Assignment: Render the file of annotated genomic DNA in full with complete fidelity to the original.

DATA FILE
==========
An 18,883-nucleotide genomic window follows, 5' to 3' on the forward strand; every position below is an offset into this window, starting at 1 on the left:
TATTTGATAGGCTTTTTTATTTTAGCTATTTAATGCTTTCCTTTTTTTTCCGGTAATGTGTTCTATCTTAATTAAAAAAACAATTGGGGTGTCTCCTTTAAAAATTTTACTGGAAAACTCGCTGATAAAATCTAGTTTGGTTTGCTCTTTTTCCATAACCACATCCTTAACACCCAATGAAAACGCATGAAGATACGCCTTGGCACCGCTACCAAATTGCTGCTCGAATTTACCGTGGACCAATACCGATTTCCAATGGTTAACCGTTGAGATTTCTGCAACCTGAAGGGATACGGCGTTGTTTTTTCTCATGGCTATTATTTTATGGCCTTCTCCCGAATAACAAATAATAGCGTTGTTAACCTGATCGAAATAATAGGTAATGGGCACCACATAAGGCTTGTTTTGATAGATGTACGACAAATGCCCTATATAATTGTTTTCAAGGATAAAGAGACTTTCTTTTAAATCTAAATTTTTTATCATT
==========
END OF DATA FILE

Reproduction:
An 18,883-nucleotide genomic window follows, 5' to 3' on the forward strand; every position below is an offset into this window, starting at 1 on the left:
TATTTGATAGGCTTTTTTATTTTAGCTATTTAATGCTTTCCTTTTTTTTCCGGTAATGTGTTCTATCTTAATTAAAAAAACAATTGGGGTGTCTCCTTTAAAAATTTTACTGGAAAACTCGCTGATAAAATCTAGTTTGGTTTGCTCTTTTTCCATAACCACATCCTTAACACCCAATGAAAACGCATGAAGATACGCCTTGGCACCGCTACCAAATTGCTGCTCGAATTTACCGTGGACCAATACCGATTTCCAATGGTTAACCGTTGAGATTTCTGCAACCTGAAGGGATACGGCGTTGTTTTTTCTCATGGCTATTATTTTATGGCCTTCTCCCGAATAACAAATAATAGCGTTGTTAACCTGATCGAAATAATAGGTAATGGGCACCACATAAGGCTTGTTTTGATAGATGTACGACAAATGCCCTATATAATTGTTTTCAAGGATAAAGAGACTTTCTTTTAAATCTAAATTTTTTATCATT